Saturday, 11 August 2012

I is the most important letter in a cricket team

By Girish Menon

In a recent article in The Telegraph, Geoffrey Boycott mentioned, there is no I in a cricket team and hence implying that Kevin Pietersen should kowtow to the diktats of the team's leaders. In this piece I will argue that I believe the individual, I, is the elephant in a cricket team's dressing room and by ignoring it won't we be behaving like an ostrich burying its head in the sand?

In cricket there are three principal activities viz. batting, bowling and fielding and in each activity the individual player is the most important actor. Let me try to explain this idea by contrasting it with football. In football, a defender can ask for help from another teammate to police and control a forward from the opposite team. Other players can pass the ball, run into open spaces etc to help a team mate come out of a sticky situation. The goalkeeper appears to be the only individual in this team sport.

In cricket, while batting no team mate can help a batter combat the aggression of a Morkel or the wiles of a Murali. The individual has to face the ball delivered by a bowler. A team mate may take a single of the last ball of each over and shield his partner, but there is no way he can face the ball for his partner should he find himself at the receiving end. In contrast, defenders in football can act in pairs to ward of an  attack by an opposing forward.

It gets even more individual when it gets to bowling. The bowler has to run up and deliver the ball on his own accord. The rest of his teammates enter the game only subsequently after the batter has reacted to the delivery. In football, a forward can pass the ball to a team mate thereby beating the goalkeeper and creating an open goal situation for his teammate to score.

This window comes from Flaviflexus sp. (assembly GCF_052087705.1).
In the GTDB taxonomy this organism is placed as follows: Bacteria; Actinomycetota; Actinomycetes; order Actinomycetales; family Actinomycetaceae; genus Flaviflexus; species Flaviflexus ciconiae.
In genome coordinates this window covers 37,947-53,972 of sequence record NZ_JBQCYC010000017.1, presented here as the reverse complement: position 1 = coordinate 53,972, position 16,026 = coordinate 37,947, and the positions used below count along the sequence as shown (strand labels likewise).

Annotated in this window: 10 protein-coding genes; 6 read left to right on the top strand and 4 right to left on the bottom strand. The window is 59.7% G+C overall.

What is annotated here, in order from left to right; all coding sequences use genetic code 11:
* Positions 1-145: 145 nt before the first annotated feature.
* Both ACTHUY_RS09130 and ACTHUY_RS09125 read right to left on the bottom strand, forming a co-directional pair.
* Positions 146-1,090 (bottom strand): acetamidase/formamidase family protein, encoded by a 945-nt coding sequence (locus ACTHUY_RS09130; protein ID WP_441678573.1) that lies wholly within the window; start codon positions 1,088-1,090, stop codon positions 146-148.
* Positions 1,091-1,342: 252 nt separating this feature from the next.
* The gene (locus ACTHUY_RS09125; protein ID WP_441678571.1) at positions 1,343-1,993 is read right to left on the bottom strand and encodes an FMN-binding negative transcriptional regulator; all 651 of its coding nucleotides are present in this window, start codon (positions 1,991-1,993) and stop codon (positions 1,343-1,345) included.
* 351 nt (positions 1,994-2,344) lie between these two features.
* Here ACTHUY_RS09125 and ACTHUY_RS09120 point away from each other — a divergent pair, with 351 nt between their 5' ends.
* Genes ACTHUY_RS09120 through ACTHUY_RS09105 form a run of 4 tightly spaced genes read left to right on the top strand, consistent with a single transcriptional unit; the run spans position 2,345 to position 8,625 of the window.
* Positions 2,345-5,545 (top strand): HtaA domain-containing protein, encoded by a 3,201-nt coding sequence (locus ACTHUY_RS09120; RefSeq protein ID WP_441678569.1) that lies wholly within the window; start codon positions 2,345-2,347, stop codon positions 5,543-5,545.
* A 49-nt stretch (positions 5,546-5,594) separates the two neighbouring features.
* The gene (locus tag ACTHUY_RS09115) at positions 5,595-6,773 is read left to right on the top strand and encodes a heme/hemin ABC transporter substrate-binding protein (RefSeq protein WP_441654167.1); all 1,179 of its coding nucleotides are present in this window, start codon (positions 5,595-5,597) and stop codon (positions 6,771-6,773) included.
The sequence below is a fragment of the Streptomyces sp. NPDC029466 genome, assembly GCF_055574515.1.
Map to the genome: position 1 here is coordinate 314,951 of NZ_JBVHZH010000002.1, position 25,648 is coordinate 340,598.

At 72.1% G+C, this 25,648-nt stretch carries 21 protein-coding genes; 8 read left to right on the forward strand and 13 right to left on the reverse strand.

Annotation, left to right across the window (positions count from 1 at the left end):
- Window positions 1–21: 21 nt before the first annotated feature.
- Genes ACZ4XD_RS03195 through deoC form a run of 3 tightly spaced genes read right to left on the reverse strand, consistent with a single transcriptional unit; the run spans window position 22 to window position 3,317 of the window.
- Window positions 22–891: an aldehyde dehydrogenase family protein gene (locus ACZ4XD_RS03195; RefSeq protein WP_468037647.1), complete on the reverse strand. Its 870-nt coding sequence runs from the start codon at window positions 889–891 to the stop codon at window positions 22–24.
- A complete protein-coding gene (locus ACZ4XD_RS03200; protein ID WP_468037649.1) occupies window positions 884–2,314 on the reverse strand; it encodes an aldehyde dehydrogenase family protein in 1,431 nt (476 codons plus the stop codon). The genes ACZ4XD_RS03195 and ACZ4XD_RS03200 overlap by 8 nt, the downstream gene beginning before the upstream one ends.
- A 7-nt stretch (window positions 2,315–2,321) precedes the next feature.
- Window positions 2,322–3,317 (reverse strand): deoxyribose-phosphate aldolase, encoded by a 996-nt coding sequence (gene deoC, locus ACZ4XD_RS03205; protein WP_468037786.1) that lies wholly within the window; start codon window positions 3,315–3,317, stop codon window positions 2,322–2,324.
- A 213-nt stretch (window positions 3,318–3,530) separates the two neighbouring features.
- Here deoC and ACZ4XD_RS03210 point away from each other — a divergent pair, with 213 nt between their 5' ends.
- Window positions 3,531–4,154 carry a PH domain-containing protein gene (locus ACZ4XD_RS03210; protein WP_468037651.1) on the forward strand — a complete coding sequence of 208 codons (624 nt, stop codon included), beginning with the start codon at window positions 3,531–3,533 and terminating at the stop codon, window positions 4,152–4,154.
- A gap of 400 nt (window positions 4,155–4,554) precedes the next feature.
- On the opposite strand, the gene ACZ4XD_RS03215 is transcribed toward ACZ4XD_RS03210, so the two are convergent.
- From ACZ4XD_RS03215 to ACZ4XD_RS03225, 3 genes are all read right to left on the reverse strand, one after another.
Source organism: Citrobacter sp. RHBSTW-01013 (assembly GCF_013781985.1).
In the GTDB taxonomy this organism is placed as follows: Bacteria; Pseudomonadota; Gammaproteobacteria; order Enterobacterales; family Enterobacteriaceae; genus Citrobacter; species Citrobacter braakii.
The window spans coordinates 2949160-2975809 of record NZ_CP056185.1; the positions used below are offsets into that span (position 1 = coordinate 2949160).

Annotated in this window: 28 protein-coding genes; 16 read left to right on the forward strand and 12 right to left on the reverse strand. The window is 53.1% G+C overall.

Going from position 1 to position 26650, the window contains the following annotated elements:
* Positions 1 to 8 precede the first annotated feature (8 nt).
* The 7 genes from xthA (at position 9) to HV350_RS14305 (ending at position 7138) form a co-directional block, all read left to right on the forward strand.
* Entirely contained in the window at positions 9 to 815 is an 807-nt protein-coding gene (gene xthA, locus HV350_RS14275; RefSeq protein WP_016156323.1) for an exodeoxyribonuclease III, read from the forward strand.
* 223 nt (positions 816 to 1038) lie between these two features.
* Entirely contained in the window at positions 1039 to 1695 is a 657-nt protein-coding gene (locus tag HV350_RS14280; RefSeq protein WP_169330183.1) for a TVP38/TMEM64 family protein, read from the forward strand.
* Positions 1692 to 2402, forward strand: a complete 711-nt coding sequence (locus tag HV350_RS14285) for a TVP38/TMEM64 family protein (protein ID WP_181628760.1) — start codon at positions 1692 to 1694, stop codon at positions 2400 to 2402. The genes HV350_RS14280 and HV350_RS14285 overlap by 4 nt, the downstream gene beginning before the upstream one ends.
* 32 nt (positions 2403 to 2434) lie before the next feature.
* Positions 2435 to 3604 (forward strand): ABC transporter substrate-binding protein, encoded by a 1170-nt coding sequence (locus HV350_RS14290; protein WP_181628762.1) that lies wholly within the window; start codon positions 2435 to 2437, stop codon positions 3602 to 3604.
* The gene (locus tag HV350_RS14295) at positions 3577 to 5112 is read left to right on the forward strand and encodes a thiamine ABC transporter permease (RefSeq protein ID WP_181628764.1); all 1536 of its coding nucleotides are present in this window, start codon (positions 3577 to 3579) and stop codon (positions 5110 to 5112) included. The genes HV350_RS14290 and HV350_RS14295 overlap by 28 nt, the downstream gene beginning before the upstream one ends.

Similarly whilst fielding too it is the individual who is responsible for delivering the goods and any discussion of individualism in cricket will not be complete without a discussion of the role of the most important individual in a cricket team viz. the captain. The captain's individual idiosyncrasies affect not only the fortune of the team but also the careers of the other team members in the squad.

In the book, One More Over, Erapalli Prasanna talked about how under Bishen Bedi's captaincy he was brought on to bowl only after the batsmen were well established at the crease. I'm sure that cricket watchers and players will have innumerable stories about the decisions of captains that have affected a game as well as individual careers.

In a recent article Ed Smith talked about TheBresnan Effect on the English team's outcomes in recent cricket matches due to the inclusion of Tim Bresnan in the team. While admitting the difficulty of measuring Bresnan's impact on England or more famously that of Shane Battier on the Houston Rockets; Smith implicitly recognises the individual's role in the fortunes of a team. My thesis therefore is that the absence of an adequate tool to evaluate an individual's performance should not therefore lead us to conclude erroneously like Boycott that there is no 'I' in a cricket team.

After all if there is no 'I' in a cricket team; then why are some individuals from a losing team retained while the less fortunate ones dropped. If there is collective responsibility then like the voting out of a political party all members of a cricket team should be dropped in case of failure. Since that does not happen it would be  foolish for anybody, and especially Boycott, to argue against individualism in cricket.

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